Wednesday, March 7, 2018

The concert for George - a film review

In celebration of George Harrison's 75th birthday, The Concert for George was shown at a few theaters around the United States.     The concert was held on November 29, 2002, at the Royal Albert Hall in London.   It was in many ways a memorial service held for George.     Eric Clapton organized it and Olivia and Dhani Harrison invited George's friends to become involved and perform songs of George.

It isn't every day that you get the opportunity to watch a Beatles film on the big screen, and so when I learned that a theater in St. Louis was showing The Concert for George,  I was excited to attend.   When I got to the theatre and found out that they had reclining seats -- well what more could you ask for?   Kicking back, eating popcorn and watching some of the best musicians playing the music of George Harrison -- my way to spend a rainy Thursday night.

I had only watched the concert one time before -- when it was originally released.   Maybe when I saw it in 2003, it was too soon for me, because I recall that I just found it sad and I didn't have a desire to watch it again.    My feelings had nothing to do with not enjoying the tribute, but just an overwhelming sadness that George wouldn't have wanted a tribute concert in the first place and that he wasn't there with all of his friends.

But the years have passed now and I felt like George's 75th birthday was a good time to watch it again with fresh eyes.   This time I was able to enjoy it for what it has become:   A time capsule of what was going on in Beatles world in the 2000's.     So many of the performers, who were influential to the Beatles and especially George Harrison have now passed away.    Billy Preston, Tom Petty, and Ravi Shankar were the three big names that stood out.    However, through this film, we are able to travel back to the early 2000's and see them again.   We get to see Dhani Harrison for the first time since he was just George's little son and discover that he grew up to be quite a guitarist himself.  We get to see Paul McCartney play ukelele to "Something" for longer than he does in concert and remember that in 2002, it was something new that he had started to do. 

The concert is an amazing tribute to George Harrison.    It really touched upon all of the aspects of George as a person.    The Indian portion reminded us of George's spiritual life and his love for India and the instruments.   The performance of "The Inner Light" was especially lovely.     The Monthy Python Lumberjack Song was a great way to show George's humor and remind us that sometimes George was in the Lumberjack choir himself.    Ringo's "Honey Don't" reminds us that George loved the old rockers.     There really was a great variety of George songs performed from all aspects of George's career, even up to the song he released the year of his death, "Horse to the Water."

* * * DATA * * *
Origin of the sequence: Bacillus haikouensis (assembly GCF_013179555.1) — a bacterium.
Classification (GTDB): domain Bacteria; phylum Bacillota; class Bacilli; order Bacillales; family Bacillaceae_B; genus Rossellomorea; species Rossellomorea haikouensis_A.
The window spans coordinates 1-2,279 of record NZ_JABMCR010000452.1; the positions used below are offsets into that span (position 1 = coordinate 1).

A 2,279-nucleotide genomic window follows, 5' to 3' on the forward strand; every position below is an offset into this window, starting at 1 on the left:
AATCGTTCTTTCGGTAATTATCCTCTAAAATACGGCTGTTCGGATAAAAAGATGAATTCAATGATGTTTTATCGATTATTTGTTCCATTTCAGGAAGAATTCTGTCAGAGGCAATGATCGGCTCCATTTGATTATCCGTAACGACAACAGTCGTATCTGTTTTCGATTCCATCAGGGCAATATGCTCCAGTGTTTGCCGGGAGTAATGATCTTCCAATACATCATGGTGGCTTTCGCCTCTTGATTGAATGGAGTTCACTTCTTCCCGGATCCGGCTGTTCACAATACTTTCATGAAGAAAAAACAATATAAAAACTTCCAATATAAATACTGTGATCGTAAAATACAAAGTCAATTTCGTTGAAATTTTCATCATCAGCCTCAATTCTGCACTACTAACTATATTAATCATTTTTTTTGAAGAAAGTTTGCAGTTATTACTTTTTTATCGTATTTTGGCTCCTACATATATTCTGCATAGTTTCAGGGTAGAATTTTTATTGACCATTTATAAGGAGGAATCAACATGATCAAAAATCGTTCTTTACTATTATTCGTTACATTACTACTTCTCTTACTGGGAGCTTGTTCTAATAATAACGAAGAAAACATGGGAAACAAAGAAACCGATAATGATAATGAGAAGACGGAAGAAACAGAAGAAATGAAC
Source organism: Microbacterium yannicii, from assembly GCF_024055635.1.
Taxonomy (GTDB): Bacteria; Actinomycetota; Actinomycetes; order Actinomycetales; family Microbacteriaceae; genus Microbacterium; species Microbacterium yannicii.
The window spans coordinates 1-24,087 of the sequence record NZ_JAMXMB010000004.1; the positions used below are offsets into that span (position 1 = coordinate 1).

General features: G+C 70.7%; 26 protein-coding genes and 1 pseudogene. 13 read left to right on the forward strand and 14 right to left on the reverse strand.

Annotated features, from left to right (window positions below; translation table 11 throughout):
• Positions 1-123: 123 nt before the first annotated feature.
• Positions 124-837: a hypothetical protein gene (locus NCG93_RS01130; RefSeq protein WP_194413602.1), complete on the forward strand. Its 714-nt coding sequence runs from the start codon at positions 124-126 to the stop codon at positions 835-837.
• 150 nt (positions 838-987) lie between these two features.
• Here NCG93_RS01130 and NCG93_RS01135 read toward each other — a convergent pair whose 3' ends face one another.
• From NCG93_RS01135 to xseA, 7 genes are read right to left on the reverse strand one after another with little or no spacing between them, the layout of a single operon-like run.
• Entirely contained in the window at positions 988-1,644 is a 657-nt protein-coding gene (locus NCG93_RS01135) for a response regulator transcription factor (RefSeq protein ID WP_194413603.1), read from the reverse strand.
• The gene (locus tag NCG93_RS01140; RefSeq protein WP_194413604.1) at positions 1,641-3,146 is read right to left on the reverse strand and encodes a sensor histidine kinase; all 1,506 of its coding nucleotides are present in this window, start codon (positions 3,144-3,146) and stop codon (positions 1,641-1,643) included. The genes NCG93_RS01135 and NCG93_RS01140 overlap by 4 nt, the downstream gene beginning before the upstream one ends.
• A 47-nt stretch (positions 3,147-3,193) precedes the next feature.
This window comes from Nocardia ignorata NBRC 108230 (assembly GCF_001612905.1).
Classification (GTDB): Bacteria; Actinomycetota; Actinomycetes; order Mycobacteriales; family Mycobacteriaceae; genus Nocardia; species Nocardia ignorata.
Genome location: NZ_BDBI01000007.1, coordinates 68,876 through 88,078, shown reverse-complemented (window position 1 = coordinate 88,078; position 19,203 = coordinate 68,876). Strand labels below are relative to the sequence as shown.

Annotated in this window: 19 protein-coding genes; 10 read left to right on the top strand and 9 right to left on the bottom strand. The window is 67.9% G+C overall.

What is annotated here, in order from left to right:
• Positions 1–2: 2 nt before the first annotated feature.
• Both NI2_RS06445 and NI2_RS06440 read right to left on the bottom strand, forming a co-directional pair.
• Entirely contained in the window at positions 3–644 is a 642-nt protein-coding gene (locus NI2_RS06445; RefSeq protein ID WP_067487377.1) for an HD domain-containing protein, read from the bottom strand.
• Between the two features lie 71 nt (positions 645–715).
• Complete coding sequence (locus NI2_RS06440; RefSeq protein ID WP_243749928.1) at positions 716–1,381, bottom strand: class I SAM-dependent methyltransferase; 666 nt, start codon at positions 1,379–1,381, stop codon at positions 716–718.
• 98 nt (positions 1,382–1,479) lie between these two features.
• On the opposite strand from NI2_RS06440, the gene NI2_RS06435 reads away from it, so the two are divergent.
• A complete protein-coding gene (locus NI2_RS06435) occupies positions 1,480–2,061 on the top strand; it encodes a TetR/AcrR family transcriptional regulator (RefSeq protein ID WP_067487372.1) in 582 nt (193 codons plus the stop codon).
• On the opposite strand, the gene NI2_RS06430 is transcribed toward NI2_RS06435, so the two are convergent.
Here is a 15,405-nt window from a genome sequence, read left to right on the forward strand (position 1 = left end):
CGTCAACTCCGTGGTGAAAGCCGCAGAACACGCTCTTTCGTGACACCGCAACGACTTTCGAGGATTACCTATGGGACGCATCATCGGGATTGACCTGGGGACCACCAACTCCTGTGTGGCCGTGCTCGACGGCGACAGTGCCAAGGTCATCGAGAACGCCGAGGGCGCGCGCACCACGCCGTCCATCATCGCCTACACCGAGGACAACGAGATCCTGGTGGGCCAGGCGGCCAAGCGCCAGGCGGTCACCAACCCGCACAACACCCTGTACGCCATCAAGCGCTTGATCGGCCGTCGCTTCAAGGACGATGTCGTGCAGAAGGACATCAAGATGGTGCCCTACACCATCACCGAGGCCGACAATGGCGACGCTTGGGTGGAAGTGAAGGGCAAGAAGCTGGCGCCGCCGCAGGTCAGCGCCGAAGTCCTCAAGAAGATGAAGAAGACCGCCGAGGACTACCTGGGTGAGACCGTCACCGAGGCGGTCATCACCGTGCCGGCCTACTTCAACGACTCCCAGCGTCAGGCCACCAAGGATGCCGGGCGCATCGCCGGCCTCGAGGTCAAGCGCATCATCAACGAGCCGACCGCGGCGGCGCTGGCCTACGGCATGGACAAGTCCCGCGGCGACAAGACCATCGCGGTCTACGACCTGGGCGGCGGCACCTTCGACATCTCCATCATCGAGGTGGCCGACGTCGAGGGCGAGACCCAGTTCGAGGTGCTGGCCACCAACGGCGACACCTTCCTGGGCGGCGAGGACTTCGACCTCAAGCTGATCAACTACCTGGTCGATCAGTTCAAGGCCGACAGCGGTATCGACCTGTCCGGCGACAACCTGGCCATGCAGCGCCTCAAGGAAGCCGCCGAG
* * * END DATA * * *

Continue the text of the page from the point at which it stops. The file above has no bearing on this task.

Some of my very favorites were Ringo's performance of "Photograph."    George wrote the song and as Ringo pointed out before he sang it, the lyrics have a different meaning now that George is no longer with us.     I liked Tom Petty's performance of  "I need you."    I was blown away by Paul's performance of "For You Blue."     Nothing can beat Eric Clapton doing his guitar solo on "While My Guitar Gently Weeps."   However, my very favorite was  Billy Preston's performance of "Isn't it a Pity."    I forgot how much I like  Billy Preston.   And while he sang, I thought about how George and Billy experienced a lot together.   They first met in the early 1960's while Billy was with Little Richard and George called Billy to join the Beatles on Get Back and Billy almost stole the show every night during the 1974 Dark Horse Tour.      Billy really put his heart for George into that performance and I am so glad that we have it to remember Billy.

There really was only one thing I disliked about the film.    It was nice that they showed some backstage banter and interviews with individuals about the concert and about their memories of George.  However, there was no need to interrupt in the middle of a song to add these things.   Right dab in the middle of my all time favorite song, "Handle with Care" they cut to Tom Petty telling the story of the Traveling Wilbury's and that song.    Ummm...I already know this story.  I want to hear the song!    They didn't do this on a lot of songs, but enough for it to bother me.

If you have never seen the Concert for George or if you haven't watched it since the original release, you need to watch it again in 2018.    It is a wonderful tribute to an amazing guy -- our sweet George.


  1. And PM doing fab version of 'All Things Must Pass' - - felt like making amends for ignoring such a fine song when GH was composing it on 'Let It Be' film. Had PM & JL lent a hand, that song would have been a highlight of 'Let It Be' album, instead of the title song of GH's solo album a year later. So hearing PM do such a terrific job on it in 2002, I figure he's making an acknowledgement of the song's fine merit, and too that if it's true every event in each generation is gradually erased, then all grudges pass away too.

  2. I remember purchasing this DVD on EBAY. Love all the performers and friends who participated in this special event.

    You are terribly missed George - LOVE YOU SO MUCH!

  3. yes - our sweet George who is so loved and so missed

  4. For you Yanks out there, PBS is showing CFG this week. Check your local listings. Saw it over the weekend and it was most enjoyable to see again.

  5. JUST finished watching it on PBS. Slightly edited but still very enjoyable.(MarkZapp)